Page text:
The research center has published several studies that outline the benefits that children with autism receive from having pets in the home, citing increased social skills as a primary benefit. With this study, researchers hope to find possible benefits unique to the behaviors exhibited by cats.
Rebecca Johnson, director of the research center, says dogs have been good companions in previous studies, but many children with autism are sensitive to the sound of their bark, and their playfulness can sometimes be viewed as aggression.
"The idea of a quiet, soft animal like a cat was very appealing to the children who were studied," Johnson said.
Johnson believes the less aggressive and quieter behavior of cats will appeal to the children. Johnson says the research center has a long history with both the Columbia Humane Society and Second Chance Animal Shelter, and the feline friends as well as the families involved in the study will be from Mid-Missouri.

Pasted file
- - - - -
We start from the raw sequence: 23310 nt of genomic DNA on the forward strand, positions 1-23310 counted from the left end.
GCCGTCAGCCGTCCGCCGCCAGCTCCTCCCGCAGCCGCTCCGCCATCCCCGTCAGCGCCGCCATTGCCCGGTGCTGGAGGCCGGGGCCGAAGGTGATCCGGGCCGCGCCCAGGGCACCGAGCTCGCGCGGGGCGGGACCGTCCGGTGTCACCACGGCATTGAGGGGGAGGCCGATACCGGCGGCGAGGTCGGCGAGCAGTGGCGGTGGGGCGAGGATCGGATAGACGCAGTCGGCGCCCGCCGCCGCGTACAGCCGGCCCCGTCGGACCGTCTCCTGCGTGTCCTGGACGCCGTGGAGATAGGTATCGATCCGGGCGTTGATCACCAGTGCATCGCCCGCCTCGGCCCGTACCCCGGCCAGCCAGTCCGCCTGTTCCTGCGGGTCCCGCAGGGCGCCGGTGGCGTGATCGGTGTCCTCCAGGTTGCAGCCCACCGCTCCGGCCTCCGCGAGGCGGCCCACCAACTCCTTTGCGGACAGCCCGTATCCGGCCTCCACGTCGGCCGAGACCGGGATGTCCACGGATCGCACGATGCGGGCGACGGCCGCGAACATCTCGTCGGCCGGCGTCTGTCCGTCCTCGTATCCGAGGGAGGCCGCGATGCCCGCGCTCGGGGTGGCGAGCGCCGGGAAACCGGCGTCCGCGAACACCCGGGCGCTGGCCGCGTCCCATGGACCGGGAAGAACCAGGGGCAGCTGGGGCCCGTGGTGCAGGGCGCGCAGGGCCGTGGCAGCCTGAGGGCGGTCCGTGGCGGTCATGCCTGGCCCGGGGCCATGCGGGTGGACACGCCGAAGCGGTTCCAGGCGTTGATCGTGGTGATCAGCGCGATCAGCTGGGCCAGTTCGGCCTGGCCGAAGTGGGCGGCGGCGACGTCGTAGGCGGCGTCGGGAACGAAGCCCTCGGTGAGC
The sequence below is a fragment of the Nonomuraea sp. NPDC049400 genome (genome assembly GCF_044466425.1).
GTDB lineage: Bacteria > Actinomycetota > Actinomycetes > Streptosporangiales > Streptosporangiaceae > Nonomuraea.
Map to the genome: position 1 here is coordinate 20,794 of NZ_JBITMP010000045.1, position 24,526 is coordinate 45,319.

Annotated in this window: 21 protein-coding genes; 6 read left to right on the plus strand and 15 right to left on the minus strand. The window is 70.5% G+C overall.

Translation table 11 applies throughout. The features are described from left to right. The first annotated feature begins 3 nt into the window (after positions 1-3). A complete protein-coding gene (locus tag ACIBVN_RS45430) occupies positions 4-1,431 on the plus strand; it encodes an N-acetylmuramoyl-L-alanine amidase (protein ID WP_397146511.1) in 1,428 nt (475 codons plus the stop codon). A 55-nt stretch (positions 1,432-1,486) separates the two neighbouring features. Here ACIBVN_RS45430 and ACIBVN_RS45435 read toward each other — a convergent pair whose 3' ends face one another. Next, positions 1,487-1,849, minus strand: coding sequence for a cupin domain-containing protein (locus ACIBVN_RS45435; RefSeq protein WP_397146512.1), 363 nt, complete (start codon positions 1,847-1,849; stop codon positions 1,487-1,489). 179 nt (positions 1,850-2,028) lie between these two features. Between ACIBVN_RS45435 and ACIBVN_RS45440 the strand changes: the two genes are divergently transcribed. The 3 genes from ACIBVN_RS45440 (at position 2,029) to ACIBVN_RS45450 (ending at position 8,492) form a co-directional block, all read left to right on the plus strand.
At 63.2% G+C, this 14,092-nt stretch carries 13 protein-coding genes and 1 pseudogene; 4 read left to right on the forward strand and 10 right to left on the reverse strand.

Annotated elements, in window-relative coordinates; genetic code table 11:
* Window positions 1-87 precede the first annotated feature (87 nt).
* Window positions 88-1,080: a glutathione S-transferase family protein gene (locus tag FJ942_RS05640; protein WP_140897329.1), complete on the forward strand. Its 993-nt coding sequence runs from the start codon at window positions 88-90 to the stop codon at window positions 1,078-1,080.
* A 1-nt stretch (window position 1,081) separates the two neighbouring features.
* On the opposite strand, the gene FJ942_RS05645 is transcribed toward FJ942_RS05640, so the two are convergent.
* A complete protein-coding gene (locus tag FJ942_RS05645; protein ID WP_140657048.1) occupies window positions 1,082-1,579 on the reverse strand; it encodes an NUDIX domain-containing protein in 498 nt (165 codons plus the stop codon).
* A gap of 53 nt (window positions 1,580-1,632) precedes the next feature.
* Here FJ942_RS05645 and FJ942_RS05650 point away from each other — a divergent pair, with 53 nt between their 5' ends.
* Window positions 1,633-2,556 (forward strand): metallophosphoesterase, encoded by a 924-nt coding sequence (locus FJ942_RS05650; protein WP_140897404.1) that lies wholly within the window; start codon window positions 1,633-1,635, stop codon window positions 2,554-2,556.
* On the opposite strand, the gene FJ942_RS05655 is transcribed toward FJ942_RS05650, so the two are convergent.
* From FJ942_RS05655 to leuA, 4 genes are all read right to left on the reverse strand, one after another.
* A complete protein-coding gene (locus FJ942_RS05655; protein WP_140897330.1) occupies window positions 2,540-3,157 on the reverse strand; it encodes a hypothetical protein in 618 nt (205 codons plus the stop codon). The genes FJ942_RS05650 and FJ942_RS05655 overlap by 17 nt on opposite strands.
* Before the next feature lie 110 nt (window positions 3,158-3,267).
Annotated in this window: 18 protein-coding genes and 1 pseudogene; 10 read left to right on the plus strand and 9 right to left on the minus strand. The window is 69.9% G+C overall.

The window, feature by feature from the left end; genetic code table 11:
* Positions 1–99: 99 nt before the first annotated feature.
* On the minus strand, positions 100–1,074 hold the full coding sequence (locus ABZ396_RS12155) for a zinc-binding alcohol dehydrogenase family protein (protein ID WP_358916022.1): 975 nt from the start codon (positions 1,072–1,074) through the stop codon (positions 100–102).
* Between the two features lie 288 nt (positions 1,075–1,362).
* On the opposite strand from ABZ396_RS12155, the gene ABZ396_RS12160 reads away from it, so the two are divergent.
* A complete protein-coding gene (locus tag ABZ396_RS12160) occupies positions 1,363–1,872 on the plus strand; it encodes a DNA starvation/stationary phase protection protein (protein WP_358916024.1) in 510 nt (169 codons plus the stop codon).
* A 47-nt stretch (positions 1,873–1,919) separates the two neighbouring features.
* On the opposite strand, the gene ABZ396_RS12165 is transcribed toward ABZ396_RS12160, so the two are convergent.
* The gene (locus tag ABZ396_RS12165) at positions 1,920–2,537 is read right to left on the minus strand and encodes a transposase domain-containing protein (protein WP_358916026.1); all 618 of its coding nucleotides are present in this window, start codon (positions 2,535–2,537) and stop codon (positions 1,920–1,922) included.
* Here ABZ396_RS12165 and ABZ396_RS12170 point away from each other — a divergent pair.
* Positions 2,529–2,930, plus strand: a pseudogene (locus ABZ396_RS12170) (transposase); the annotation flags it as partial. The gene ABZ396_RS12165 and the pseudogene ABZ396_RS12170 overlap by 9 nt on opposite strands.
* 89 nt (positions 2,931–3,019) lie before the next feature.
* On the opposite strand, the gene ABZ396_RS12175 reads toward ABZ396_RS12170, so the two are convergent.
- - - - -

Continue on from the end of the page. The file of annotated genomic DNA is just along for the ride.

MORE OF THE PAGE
Michelle Casey, assistant director of the Central Missouri Humane Society, says the Humane Society currently has between 70 and 100 cats in their care either in the shelter or in foster homes.
“We are always looking for opportunities to advocate for the adoption of our animals,” Casey said.
The Feline Friends Project is currently raising money to pay for the food and other supplies the cats will need throughout the study.
Credit Moyan Brenn / Flickr